Tag Archives: personal injury

Kristin Olson and Scott Brooksby recognized in The Best Lawyers in America©

Scott Brooksby is recognized in Best Lawyers in America for his commercial litigation and product liability litigation defense practices.

Kristin Olson is recognized in Best Lawyers in America for her commercial litigation practice.

Best Lawyers® compiles its lists of outstanding attorneys by conducting peer-review surveys in which thousands of leading lawyers confidentially evaluate their professional peers. The current edition of The Best Lawyers in America© 2023 is based on more than 5.5 million detailed evaluations of lawyers by other lawyers.

Best Lawyers is the oldest and most respected peer-review publication company in the legal profession.

Recognition by Best Lawyers is widely regarded by both clients and legal professionals as a significant honor, conferred on a lawyer by their peers. For more than four decades, Best Lawyers has earned the respect of the profession, the media and the public as the most reliable, unbiased source of legal referrals anywhere.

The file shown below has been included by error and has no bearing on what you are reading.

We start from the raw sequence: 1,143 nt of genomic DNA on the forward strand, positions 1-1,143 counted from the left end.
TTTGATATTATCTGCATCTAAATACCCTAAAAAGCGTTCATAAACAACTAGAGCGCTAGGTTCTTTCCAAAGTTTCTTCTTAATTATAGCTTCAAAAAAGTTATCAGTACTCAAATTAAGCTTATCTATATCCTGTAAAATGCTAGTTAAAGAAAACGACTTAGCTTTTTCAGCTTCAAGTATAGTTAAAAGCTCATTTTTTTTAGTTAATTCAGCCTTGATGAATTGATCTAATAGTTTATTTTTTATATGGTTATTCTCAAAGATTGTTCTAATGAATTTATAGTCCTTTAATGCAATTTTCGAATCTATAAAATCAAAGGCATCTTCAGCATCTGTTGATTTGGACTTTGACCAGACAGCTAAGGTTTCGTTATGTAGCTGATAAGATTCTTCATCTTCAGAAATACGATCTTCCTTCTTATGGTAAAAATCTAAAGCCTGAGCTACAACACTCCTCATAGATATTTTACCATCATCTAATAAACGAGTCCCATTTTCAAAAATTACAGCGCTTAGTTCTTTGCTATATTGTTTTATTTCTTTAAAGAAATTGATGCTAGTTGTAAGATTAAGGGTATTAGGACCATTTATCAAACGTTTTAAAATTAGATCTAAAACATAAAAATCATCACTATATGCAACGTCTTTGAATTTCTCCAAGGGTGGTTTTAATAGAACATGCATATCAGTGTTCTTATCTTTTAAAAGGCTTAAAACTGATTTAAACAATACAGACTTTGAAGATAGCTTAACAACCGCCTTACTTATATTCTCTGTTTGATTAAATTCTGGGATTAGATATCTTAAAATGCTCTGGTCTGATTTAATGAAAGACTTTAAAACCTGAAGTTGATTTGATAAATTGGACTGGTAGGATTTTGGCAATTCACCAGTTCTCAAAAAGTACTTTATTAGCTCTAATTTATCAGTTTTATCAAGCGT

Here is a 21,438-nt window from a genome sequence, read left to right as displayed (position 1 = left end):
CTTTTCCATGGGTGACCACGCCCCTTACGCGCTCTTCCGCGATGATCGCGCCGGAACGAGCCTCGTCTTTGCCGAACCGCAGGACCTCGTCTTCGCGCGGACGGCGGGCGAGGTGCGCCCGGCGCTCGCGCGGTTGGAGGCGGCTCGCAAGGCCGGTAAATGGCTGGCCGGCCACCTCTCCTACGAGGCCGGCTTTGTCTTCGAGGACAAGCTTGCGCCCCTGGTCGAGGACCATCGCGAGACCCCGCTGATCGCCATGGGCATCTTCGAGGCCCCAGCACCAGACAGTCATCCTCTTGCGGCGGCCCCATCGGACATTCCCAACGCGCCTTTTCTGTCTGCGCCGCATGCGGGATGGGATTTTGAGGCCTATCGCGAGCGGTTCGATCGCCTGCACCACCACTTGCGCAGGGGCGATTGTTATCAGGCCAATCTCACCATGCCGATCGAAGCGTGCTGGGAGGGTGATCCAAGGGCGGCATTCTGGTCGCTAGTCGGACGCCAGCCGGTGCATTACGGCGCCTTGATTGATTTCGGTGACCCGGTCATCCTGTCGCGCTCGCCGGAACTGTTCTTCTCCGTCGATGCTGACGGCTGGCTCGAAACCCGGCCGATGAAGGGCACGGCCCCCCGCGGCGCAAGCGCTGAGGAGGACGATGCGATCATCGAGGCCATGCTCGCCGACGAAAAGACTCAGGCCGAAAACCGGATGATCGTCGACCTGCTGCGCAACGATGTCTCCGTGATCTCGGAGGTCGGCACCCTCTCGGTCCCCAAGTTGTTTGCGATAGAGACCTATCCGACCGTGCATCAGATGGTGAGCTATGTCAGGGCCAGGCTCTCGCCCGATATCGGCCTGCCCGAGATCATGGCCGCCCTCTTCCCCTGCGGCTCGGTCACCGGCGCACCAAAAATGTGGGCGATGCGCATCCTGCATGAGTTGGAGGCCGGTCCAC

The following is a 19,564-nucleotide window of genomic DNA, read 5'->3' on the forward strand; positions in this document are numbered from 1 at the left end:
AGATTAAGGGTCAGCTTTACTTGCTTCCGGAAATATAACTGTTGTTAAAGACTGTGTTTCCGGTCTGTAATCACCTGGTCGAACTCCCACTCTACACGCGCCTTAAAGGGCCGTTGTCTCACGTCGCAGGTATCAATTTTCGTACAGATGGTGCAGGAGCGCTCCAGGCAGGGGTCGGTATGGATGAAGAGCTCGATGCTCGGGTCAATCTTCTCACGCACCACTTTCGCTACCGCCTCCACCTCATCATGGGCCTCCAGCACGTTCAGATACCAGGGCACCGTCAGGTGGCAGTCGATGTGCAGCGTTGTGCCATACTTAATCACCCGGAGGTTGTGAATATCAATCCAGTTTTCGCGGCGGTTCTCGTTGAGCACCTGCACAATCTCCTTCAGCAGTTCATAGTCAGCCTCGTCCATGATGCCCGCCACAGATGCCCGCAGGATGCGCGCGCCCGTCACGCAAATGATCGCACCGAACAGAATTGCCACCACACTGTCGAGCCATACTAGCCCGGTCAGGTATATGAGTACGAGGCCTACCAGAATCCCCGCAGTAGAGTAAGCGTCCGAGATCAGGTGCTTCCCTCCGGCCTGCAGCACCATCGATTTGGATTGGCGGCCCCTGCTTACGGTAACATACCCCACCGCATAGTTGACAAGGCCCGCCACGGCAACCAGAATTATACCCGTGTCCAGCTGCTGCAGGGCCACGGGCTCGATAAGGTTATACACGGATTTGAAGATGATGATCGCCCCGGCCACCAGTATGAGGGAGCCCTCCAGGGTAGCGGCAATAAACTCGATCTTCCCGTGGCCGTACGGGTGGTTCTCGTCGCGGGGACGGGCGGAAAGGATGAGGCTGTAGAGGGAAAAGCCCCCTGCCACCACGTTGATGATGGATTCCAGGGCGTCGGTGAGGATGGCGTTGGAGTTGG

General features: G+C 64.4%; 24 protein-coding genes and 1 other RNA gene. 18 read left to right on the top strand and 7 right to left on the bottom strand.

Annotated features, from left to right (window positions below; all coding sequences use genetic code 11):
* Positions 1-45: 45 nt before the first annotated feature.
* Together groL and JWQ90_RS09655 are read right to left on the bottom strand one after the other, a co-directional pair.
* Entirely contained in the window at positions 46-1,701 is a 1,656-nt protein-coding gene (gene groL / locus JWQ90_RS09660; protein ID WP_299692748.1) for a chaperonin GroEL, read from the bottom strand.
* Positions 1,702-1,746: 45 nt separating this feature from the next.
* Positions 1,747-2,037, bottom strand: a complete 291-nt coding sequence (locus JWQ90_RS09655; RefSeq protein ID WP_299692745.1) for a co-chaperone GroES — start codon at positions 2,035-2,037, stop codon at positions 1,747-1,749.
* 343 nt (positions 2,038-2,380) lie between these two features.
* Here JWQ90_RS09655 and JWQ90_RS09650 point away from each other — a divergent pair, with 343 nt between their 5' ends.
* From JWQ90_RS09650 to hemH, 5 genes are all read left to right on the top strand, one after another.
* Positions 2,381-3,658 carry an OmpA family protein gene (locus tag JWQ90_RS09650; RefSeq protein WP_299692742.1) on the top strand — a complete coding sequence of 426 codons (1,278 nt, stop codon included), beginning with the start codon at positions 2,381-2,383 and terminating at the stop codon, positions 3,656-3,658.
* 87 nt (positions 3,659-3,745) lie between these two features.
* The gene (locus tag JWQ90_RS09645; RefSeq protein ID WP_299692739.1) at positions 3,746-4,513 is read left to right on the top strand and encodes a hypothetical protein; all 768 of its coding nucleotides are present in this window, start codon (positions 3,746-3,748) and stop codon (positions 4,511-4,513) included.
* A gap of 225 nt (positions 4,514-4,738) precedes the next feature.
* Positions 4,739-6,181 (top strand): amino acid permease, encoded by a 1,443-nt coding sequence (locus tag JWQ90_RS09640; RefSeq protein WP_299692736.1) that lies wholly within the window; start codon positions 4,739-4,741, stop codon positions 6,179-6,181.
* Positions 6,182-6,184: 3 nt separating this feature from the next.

The Best Lawyers in America© lists of outstanding lawyers are compiled by conducting exhaustive peer review surveys in which tens of thousands of leading lawyers confidentially evaluate their professional peers. If the votes for a lawyer are positive enough for recognition by Best Lawyers, that lawyer must maintain those votes in subsequent polls to remain in each edition. Lawyers are not permitted to pay any fee to participate in or be recognized by Best Lawyers.

Olson Brooksby selected as a Tier 1 “Best Law Firm” for Commercial Litigation in the Portland Metropolitan Area by US News

US News designates Olson Brooksby as a Tier 1 Commercial Litigation firm in the Portland Metropolitan Area.

Firms that are included in the 2023 “Best Law Firms” list are recognized for professional excellence with consistently impressive ratings from clients and peers.  Receiving a tier designation reflects the high level of respect a firm has earned among other leading lawyers and clients in the same communities and the same practice areas for their abilities, their professionalism and their integrity.

The first tier in each metropolitan area includes those firms that score within a certain percentage of the highest-scoring firms based on client surveys and peer review.

The Impact of Covid-19 on Aviation: The Economic, Social, Operational, and Litigation Fallout.

Scott Brooksby, the firm’s aviation litigation chair, travels the country giving speeches about the impact of Covid-19 on the airline industry.

Scott has produced a paper for those interested in information about the way Covid-19 has impacted aviation, including the economic, structural, social, and litigation impact of Covid-19 on the aviation industry.